Louisiana Museum has new displays available when it opens for season on Saturday

Louisiana Museum

Louisiana Area Historical Museum board member Linda Beer, center, showcases a display for Renee and Tristen Phillips of rural Baylis, Ill. | Photo courtesy of Louisiana Area Historical Museum

LOUISIANA, Mo. — The Louisiana Area Historical Museum has new displays as it prepares for the summer season that starts Saturday, May 27.

The facility at 304 Georgia will be open Saturdays from 10 a.m.-noon and Wednesdays from 1-3 p.m. There is no admission charge.

New displays are Titanic exhibit featuring Louisiana seamstress May Birkhead, as well as tributes to jazz musician Eddie South and Pike County folklore favorites Sweet Betsy and Joe Bowers.

The museum has been reorganized to highlight Louisiana’s history starting with native tribes and continuing to today. Many of the exhibits that visitors remember are still showcased, but several have been updated thanks to the efforts of board members and volunteers.

In a press release, museum board president Brent Engel said, “We think the additions and the changes we’ve made will really capture the attention of visitors. Even if you haven’t walked through our doors for a while, we urge you to come and see what we have to offer.”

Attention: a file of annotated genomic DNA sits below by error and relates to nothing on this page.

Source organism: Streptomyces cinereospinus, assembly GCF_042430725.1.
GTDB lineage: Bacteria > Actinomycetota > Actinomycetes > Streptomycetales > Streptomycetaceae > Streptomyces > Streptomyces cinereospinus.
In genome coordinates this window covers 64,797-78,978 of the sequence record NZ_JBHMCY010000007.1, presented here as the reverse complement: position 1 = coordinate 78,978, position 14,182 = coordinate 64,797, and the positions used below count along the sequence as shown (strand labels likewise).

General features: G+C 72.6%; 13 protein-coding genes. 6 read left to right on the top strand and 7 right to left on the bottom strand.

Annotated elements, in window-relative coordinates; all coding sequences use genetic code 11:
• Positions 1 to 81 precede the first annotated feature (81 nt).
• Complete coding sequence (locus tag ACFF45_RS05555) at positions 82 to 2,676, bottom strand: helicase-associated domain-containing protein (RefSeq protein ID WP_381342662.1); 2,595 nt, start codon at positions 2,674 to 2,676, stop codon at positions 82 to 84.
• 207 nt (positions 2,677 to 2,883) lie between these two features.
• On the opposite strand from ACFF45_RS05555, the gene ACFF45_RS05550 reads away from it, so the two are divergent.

Earlier this year, the museum sponsored contests such as “Cupid’s Couples,” “Find the Leprechaun” and “Name the Baseball Team” to generate interest. More contests are planned. In addition, a successful luncheon was held featuring Civil War historian Tim Jacobs and his program, “The Sword in the Wall.”

Another museum endeavor is returning this summer. Programs for “kids of all ages” will be held at 1 p.m. May 31, June 7 and June 14. Topics include trees, science and rocks.

The museum got its start in 1992 with a handful of history buffs in a tiny room behind the Chamber of Commerce at 107 S. Third. Experts such as former Mark Twain Boyhood Home curator Henry Sweets and Jim Millan — who was instrumental in the restoration of Champ Clark’s Bowling Green home, Honey Shuck — were called in to offer advice on policies and displays.

Financial contributions helped keep the lights on, and artifacts began pouring in. The volume became so great that within two years of opening, the museum was moved to its current location. The building was originally two retail stores — one that had made and sold hats and another that had offered shoes.

Additional information may be found on the museum’s Facebook page.

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